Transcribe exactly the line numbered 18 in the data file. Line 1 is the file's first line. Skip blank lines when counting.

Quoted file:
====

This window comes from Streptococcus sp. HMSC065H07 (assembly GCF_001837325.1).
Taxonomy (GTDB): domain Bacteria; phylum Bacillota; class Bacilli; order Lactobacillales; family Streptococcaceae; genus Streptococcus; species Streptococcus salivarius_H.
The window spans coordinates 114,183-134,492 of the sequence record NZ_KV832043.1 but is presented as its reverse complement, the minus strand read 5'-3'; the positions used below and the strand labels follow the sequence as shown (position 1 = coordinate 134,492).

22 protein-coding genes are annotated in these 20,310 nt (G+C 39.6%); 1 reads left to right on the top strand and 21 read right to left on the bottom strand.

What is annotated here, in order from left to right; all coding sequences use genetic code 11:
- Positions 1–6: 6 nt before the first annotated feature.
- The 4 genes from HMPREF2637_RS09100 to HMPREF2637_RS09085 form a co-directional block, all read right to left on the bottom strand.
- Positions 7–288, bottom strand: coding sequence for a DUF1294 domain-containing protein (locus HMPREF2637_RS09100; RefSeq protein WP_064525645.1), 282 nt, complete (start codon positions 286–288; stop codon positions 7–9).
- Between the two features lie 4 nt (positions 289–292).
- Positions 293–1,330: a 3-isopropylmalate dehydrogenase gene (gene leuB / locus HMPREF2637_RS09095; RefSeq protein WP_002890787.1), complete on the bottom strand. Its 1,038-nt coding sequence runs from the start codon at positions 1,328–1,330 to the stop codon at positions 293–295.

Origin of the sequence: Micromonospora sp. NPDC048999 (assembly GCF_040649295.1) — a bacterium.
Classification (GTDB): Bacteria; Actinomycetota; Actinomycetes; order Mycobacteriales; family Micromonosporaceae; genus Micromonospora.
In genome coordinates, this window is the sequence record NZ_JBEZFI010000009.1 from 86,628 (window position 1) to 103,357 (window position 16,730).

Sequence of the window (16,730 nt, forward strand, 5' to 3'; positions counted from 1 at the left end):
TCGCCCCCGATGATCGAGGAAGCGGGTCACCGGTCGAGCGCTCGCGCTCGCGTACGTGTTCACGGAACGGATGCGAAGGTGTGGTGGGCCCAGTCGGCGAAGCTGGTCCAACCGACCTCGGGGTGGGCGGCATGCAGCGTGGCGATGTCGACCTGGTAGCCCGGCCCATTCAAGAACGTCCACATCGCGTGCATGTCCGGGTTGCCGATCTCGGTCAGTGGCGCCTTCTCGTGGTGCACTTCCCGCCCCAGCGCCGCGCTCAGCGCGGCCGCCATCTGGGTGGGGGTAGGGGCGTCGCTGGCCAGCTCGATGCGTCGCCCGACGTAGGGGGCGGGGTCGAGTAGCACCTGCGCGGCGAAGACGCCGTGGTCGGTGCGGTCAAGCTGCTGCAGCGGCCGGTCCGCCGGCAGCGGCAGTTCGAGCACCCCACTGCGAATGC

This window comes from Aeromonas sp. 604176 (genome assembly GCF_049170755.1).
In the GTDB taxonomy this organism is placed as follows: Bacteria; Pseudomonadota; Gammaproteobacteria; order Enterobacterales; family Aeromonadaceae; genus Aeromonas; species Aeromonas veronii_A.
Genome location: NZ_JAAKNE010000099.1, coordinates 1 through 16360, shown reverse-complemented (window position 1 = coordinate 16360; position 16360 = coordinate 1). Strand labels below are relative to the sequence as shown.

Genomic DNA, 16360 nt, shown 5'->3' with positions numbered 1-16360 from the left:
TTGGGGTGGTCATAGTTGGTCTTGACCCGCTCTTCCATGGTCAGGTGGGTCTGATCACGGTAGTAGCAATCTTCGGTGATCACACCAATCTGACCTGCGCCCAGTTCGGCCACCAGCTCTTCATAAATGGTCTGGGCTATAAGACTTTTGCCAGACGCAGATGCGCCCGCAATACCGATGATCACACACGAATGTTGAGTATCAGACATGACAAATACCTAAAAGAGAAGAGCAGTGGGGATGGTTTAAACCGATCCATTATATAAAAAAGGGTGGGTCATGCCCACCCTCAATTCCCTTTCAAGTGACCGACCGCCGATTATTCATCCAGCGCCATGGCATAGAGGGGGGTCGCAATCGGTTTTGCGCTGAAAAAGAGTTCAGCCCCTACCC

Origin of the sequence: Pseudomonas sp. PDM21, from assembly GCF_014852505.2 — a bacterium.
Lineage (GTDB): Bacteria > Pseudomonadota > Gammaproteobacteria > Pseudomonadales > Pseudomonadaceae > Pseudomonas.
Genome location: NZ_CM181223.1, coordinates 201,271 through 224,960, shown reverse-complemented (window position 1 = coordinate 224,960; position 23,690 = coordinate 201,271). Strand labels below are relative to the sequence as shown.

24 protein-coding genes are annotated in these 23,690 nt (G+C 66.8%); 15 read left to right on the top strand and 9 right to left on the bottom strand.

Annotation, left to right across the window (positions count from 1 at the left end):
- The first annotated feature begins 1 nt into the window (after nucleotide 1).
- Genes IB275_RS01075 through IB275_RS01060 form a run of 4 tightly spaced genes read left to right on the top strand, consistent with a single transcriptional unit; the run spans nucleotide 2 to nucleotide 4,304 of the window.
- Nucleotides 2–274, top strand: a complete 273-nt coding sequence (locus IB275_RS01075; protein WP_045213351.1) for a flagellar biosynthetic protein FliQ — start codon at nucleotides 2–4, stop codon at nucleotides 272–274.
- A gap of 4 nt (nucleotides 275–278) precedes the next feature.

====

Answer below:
Genome location: NZ_JAAKNE010000099.1, coordinates 1 through 16360, shown reverse-complemented (window position 1 = coordinate 16360; position 16360 = coordinate 1). Strand labels below are relative to the sequence as shown.